Verified Identity’s Fly CLEAR Shuts Down

Image: Flickr user Hyku

Fly CLEAR, a registered traveler program that allowed people to enjoy shorter TSA lines, shut down yesterday after three years in business. The Wall Street Journal has more:

Clear began in 2005 with the potential to make airport security quicker and easier for frequent travelers. For an annual fee, Clear would collect information and put something through a government security check. Once cleared, the traveler, in theory, would have privileges at Transportation Security Administration checkpoints. It was originally envisioned as a “trusted traveler” program.

But TSA never was comfortable with the notion of “trusting” any travelers, and so the security benefits of a Clear card boiled down to getting a special lane and some staff to help carry plastic tubs for you. For some people, moving to the front of a line was worth the price. But many travelers now receive that benefit with special lines for elite-level frequent fliers. And since lines are, for the most part, far less of an issue for travelers, the re-named “registered traveler” program has been slow to catch on with the flying public. Clear only was available at about 20 airports around the country, and often only at specific checkpoints at those airports. (Verified Identity’s) Mr. Brill had stepped down as CEO in March.

Clear was the largest of the registered traveler programs, with some 165,000 members, but not the only vendor. FLO Corp. is the second largest in the U.S.

CLEAR collected quite a bit of personal client data as part of its operations. What happens to that data now that CLEAR is (I’m assuming) filing for bankruptcy? The privacy policy says that

When your account is cancelled for any reason, we will remove your personal information from our system automatically after 90 days. There are some limited exceptions. Our credit card processors require us to retain a record of the financial transactions we conduct for 24 months. This includes your name, credit card number, address, and email address, so we can notify you if the financial transaction is disputed. Also, a copy of your biometric information (but not your name) is retained by the Transportation Security Clearinghouse to prevent fraudulent enrollments under alternate identities.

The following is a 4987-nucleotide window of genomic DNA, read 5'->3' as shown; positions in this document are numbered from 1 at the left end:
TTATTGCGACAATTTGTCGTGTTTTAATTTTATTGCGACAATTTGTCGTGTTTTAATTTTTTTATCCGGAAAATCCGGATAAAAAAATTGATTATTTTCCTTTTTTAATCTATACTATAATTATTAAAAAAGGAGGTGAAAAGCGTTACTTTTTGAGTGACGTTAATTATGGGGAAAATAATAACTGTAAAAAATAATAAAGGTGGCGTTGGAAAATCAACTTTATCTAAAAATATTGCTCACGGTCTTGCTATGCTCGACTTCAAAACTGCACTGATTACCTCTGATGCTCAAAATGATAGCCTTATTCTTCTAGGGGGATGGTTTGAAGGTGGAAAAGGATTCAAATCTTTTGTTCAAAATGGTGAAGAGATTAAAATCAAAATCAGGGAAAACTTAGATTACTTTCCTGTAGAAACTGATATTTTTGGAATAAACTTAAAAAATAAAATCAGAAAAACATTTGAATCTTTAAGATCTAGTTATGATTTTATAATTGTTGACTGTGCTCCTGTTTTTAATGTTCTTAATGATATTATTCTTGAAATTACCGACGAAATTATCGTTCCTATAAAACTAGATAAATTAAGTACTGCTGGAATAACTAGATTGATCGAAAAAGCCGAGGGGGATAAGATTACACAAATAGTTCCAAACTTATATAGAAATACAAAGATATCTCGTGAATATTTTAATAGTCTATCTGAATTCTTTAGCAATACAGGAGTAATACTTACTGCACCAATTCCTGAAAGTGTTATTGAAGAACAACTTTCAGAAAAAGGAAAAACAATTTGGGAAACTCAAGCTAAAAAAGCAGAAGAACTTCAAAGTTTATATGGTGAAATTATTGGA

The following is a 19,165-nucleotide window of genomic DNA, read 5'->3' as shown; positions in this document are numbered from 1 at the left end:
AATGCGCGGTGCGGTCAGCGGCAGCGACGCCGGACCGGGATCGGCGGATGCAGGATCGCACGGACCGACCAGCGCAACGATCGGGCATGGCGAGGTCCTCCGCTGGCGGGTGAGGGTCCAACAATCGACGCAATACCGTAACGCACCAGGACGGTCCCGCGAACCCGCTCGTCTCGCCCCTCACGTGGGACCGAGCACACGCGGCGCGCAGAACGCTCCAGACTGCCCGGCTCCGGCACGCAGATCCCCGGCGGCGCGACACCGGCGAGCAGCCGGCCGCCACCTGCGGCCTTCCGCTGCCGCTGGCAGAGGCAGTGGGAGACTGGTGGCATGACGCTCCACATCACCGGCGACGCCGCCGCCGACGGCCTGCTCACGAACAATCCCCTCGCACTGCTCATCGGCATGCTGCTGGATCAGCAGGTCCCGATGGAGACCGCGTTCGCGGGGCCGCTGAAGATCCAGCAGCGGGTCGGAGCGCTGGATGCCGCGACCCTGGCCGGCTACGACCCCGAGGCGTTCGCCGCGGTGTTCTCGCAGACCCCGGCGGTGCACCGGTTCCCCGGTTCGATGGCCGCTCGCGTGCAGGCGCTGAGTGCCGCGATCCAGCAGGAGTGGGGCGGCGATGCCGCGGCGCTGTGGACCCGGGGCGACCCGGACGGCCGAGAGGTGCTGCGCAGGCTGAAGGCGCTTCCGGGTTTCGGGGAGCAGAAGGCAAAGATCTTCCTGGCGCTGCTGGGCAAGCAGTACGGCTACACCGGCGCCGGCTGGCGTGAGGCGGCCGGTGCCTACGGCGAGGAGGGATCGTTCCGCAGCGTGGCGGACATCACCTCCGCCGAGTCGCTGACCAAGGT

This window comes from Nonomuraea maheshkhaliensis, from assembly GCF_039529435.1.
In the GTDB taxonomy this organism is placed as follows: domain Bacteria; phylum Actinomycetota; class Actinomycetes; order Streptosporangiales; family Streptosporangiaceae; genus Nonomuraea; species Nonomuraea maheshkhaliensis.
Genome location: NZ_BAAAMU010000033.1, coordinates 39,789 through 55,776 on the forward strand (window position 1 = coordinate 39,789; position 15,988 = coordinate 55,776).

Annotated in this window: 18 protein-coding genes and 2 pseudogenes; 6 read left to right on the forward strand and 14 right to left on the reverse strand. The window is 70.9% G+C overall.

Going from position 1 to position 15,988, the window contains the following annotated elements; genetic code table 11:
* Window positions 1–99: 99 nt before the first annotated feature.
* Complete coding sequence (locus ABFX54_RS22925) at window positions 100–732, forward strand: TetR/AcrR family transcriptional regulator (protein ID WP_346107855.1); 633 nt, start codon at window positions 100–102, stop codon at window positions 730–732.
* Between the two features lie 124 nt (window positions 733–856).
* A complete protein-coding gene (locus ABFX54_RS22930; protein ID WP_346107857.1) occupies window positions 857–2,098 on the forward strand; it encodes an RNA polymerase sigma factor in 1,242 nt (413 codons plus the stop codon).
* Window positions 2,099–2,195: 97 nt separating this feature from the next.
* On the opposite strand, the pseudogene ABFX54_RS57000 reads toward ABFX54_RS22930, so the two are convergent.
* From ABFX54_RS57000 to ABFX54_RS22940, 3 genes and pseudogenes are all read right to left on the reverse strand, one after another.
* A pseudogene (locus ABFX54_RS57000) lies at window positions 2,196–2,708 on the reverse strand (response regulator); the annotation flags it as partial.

If you apply for Clear membership online, but do not complete the enrollment process within nine months, we will then delete all of the personal information you provided during your initial application.

There is, however, no mention of people with current or renewed memberships getting their money back.

  • klj
  • Lee

    Fly Clear Class Action at

    The Brand Law Firm Located in Orlando, Florida will be filing a lawsuit against Fly Clear and Verified Identity Pass, Inc. on behalf of consumers that have purchased ?Clear Card? services from Fly Clear. Clear Card is a service sold to travelers that expedites the security screening process at airports, and costs approximately $199 per year. Clear Card was in use at airports such as Albany, Denver, San Francisco, and Orlando International Airport. According to its website, Fly Clear has ceased its operations as of June 22, 2009, and its Clear Lanes are no longer available. According to the Clear Card website, Fly Clear will not issue refunds to consumers.

    If you have purchased a subscription to Fly Clear?s Clear Card services, please contact the attorneys at 877-407-Brand or fill out the contact form on